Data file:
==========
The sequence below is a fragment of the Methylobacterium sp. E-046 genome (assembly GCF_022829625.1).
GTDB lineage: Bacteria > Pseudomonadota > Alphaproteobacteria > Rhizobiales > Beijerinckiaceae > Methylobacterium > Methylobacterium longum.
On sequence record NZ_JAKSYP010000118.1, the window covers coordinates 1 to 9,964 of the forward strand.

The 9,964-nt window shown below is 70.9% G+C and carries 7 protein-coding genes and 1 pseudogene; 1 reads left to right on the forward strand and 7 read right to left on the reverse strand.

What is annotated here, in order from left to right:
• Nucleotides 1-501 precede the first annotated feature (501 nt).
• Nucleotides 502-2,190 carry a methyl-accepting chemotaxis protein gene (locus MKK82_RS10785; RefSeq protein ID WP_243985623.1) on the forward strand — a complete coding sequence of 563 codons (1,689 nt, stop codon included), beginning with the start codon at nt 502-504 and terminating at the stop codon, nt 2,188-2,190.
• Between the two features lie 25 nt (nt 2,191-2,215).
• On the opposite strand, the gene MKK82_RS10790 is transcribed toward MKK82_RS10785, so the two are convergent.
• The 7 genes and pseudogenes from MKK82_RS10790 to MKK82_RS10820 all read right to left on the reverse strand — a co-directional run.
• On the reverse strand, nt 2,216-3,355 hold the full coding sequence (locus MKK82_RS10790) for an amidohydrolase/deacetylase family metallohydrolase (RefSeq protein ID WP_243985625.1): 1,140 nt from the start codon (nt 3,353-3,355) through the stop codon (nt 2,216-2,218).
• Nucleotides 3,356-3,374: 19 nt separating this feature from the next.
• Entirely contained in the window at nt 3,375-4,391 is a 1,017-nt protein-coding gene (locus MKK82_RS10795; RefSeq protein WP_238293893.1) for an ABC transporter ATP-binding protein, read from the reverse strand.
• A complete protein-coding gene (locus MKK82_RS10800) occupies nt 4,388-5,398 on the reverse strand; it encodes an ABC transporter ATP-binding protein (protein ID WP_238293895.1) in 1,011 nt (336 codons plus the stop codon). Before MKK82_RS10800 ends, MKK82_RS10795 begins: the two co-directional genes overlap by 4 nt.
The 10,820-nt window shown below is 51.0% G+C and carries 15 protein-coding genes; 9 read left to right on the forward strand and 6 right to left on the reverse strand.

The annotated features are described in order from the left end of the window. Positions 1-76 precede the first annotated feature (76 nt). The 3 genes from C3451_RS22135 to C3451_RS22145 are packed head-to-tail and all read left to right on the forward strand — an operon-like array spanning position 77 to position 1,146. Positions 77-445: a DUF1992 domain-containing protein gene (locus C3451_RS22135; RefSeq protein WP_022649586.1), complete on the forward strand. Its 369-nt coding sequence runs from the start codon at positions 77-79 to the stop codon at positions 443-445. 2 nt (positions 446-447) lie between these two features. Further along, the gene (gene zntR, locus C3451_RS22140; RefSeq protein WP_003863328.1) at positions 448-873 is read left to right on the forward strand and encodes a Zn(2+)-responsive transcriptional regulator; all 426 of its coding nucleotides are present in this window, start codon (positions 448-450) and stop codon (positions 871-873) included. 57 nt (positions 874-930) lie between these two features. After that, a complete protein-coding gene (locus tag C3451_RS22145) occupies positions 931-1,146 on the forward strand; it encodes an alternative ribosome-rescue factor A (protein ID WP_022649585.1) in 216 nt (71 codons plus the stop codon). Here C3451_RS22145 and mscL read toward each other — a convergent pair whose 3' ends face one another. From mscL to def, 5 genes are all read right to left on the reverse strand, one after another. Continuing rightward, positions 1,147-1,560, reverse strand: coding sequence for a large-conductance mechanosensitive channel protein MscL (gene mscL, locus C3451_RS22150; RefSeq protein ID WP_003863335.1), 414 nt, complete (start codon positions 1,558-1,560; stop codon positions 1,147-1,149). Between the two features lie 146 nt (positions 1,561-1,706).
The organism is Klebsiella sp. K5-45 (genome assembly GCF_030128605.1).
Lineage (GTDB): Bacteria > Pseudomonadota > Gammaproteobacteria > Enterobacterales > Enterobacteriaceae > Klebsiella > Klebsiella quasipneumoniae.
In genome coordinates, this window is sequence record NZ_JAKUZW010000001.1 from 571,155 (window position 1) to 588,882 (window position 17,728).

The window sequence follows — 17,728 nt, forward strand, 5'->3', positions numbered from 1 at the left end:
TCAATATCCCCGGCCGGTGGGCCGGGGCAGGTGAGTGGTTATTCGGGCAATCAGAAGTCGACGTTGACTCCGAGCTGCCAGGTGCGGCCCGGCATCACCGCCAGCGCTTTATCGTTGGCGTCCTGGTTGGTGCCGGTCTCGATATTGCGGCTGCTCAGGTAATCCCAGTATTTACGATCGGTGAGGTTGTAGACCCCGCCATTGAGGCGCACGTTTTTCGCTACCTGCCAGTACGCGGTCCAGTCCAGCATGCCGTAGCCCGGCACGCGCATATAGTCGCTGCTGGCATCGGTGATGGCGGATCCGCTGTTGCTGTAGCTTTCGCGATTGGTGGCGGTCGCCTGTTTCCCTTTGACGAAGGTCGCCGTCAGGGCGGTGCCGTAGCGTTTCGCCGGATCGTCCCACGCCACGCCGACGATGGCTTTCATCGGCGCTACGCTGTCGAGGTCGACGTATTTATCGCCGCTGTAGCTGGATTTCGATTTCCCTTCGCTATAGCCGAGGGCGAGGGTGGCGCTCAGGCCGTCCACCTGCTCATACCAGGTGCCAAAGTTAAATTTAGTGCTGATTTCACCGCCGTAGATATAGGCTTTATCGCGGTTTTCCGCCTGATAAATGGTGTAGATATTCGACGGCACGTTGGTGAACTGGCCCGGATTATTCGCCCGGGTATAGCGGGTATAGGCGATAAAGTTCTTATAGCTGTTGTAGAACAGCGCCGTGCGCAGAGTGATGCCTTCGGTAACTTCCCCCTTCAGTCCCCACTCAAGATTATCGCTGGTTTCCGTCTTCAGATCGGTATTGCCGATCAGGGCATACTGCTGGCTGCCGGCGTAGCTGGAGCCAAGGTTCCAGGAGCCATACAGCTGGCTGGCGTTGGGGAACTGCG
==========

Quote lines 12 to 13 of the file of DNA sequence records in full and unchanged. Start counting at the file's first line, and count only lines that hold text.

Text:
• Nucleotides 3,356-3,374: 19 nt separating this feature from the next.
• Entirely contained in the window at nt 3,375-4,391 is a 1,017-nt protein-coding gene (locus MKK82_RS10795; RefSeq protein WP_238293893.1) for an ABC transporter ATP-binding protein, read from the reverse strand.